DrugLib.com — Drug Information Portal

Rx drug information, pharmaceutical research, clinical trials, news, and more

Effect of Bromocriptine on Insulin Resistance in Polycystic Ovarian Syndrome - A Pilot Study

Information source: IWK Health Centre
ClinicalTrials.gov processed this data on August 23, 2015
Link to the current ClinicalTrials.gov record.

Condition(s) targeted: PCOS; Insulin Resistance

Intervention: Bromocriptine (Drug)

Phase: Phase 3

Status: Not yet recruiting

Sponsored by: IWK Health Centre

Official(s) and/or principal investigator(s):
Ali Imran, MD, FRCPC, Principal Investigator, Affiliation: QE II Health Science Centre


The primary aim of this study is to determine the effect of dopamine agonist therapy on insulin resistance in lean vs. obese women with polycystic ovary syndrome. Polycystic ovary syndrome (PCOS) is a common metabolic abnormality in women. The diagnosis of PCOS relies on a constellation of symptoms and signs (problems with ovulation, clinical and/or biochemical signs of hyperandrogenism and cystic ovaries). Though not a diagnostic feature, insulin resistance (IR) is a hallmark of PCOS and up to 80% women with PCOS have IR. Although IR is more significant in obese women with PCOS, even lean women can be insulin resistant. No current therapy addresses the problem of insulin resistance in PCOS. Studies have suggested a dopamine deficiency in patients with PCOS, which may underlie the insulin resistance and may have a pathogenetic role in the development of PCOS. No study to date has assessed the impact of dopamine agonist therapy on IR in patients with PCOS.

Clinical Details

Official title: Effect of Bromocriptine on Insulin Resistance in Polycystic Ovarian Syndrome - A Pilot Study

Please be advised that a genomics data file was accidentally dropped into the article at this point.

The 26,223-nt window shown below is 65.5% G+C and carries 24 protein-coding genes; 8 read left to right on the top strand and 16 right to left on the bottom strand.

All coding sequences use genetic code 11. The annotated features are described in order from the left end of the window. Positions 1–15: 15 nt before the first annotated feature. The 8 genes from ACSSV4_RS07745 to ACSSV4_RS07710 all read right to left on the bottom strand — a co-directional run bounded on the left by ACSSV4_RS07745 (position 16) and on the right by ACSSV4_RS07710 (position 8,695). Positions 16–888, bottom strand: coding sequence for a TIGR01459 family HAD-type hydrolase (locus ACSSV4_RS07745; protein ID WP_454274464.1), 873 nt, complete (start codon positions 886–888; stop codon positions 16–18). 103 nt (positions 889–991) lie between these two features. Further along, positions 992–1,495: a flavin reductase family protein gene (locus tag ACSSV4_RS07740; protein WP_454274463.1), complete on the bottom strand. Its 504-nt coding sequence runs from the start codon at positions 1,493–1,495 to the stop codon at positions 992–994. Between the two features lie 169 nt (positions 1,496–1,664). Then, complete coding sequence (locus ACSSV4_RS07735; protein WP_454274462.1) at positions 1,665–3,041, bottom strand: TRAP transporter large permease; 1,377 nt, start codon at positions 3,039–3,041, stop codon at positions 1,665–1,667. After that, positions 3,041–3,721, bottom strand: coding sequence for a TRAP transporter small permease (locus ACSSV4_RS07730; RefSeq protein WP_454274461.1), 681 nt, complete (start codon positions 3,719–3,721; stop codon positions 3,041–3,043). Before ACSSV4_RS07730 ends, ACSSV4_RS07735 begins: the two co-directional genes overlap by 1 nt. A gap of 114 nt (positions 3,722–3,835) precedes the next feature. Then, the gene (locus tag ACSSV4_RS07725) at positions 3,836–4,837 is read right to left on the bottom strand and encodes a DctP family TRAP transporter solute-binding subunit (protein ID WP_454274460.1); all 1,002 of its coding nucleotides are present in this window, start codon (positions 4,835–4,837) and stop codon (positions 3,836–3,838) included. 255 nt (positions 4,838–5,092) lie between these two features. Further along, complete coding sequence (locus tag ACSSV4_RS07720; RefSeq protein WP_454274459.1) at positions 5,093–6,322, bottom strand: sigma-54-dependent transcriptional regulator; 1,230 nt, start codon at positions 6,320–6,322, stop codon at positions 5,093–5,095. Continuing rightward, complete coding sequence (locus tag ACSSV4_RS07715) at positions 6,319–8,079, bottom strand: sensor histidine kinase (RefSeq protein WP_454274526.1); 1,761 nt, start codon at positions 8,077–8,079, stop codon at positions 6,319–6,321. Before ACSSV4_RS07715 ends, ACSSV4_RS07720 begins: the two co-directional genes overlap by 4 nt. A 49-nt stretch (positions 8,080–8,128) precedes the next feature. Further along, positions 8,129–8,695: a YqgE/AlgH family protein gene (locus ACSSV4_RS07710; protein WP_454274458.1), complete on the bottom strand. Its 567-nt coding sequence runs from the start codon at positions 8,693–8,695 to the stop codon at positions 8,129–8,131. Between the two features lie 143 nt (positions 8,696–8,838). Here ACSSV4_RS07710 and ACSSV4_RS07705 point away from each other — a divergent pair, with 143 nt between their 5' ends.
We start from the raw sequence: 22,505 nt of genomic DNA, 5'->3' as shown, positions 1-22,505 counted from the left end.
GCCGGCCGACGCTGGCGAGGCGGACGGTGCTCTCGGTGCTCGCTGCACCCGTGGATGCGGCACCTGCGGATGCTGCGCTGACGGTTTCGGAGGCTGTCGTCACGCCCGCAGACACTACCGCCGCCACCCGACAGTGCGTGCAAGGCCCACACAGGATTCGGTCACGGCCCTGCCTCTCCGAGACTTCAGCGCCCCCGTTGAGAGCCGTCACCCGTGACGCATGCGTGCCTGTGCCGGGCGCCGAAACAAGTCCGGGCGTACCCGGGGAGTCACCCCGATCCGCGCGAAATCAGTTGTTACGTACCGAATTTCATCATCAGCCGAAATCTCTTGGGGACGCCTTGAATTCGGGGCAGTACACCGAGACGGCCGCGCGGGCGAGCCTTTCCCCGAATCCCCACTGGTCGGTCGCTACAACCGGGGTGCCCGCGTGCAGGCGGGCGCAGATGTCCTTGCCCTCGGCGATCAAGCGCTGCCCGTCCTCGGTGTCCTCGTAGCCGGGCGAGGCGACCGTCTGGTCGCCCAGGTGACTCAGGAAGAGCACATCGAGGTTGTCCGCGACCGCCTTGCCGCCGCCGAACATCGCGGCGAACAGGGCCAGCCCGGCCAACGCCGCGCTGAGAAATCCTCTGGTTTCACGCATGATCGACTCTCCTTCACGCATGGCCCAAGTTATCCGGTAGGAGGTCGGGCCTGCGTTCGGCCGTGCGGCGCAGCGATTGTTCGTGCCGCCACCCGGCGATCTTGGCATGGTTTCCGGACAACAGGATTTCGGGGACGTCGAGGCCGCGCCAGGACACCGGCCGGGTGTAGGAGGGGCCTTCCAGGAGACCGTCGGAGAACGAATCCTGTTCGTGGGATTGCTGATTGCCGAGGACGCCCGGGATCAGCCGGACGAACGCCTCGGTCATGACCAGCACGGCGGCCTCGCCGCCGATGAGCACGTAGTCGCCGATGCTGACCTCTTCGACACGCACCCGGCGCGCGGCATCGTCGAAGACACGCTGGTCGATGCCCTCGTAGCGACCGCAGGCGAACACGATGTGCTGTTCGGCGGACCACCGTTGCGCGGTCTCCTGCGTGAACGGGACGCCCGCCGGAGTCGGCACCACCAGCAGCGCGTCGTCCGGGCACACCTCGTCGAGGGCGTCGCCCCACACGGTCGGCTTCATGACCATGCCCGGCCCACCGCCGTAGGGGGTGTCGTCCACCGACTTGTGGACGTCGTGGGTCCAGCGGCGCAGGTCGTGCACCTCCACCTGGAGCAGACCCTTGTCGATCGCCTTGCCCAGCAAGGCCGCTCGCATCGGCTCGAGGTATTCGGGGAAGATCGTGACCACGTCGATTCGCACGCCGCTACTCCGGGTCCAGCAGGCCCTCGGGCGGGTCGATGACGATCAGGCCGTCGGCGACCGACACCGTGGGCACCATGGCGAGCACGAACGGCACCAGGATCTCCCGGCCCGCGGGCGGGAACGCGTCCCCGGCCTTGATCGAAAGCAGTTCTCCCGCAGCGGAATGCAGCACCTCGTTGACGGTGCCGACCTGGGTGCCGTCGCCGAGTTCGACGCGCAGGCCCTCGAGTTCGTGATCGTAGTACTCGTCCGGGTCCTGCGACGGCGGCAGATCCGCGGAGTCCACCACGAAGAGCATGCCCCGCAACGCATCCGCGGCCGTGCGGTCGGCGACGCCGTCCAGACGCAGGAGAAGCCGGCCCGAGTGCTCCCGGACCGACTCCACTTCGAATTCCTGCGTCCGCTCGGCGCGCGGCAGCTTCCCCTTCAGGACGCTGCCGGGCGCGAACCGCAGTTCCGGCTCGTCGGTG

Study design: Intervention Model: Single Group Assignment, Masking: Open Label

Primary outcome: Insulin Resistance (IR)

Secondary outcome: IR based on BMI

Detailed description: Does bromocriptine improve measures of insulin resistance in females with polycystic ovarian syndrome and is there a differential benefit based on Body Mass Index (BMI, kg/m2). This study will use a single subject design where patients with PCOS will have regular clinical laboratory tests before and after treatment with bromocriptine. It is a pilot study comprised of 20 women with normal BMI (<25) and 40 women with BMI ≥27. Study data will be collected from participants during regularly scheduled clinic visits (enrolment) and 3 months later (follow-up). Standard care examinations, blood work and pelvic ultrasound will be performed and included as the study data. The main outcome of interest will be to evaluate the change in HOMA-IR (Homeostatic Model

Assessment - Insulin Resistance) from baseline. It is calculated using a fasting glucose

and insulin level. Additionally, to determine the magnitude of effect on HOMA-IR as a measure of insulin sensitivity in lean compared to obese women and the effect on insulin sensitivity in those with and without insulin resistance. Other measure of interest will be a change in glycated hemoglobin (A1C), serum androgens and pituitary hormone levels. No additional tests will be obtained above what is done in the course of usual assessment of patients with PCOS Change in HOMA-IR values will be calculated for each individual patient and tested using a paired t-test to determine if therapy had a significant impact on HOMA-IR values. A multivariate linear regression will then be applied to determine if this change in HOMA-IR values was influenced by either BMI or baseline HOMA-IR value along with any other potentially confounding variables.


Minimum age: 18 Years. Maximum age: 45 Years. Gender(s): Female.


Inclusion Criteria:

- women age 18 to 45 years with PCOS willing to maintain consistent weight for 3 month

study period Exclusion Criteria:

- diabetes other conditions associated with insulin resistance previous intolerance to

dopamine agonist therapy concomitant medication that would interfere with dopamine agonist therapy insulin resistance syndrome type A or Type B

Locations and Contacts

IWK Health Centre, Halifax, Nova Scotia B3K 6R8, Canada; Not yet recruiting
Renda Bouzayen, MD, FRCSC, Phone: 902-470-6457, Email: renda.bouzayen@iwk.nshealth.ca
Cora Fanning, BN, Phone: 902-470-7158, Email: cora.fanning@iwk.nshealth.ca
Renda Bouzayen, MD, FRCSC, Principal Investigator
Additional Information

Starting date: July 2014
Last updated: May 6, 2014

Page last updated: August 23, 2015

-- advertisement -- The American Red Cross
Home | About Us | Contact Us | Site usage policy | Privacy policy

All Rights reserved - Copyright DrugLib.com, 2006-2017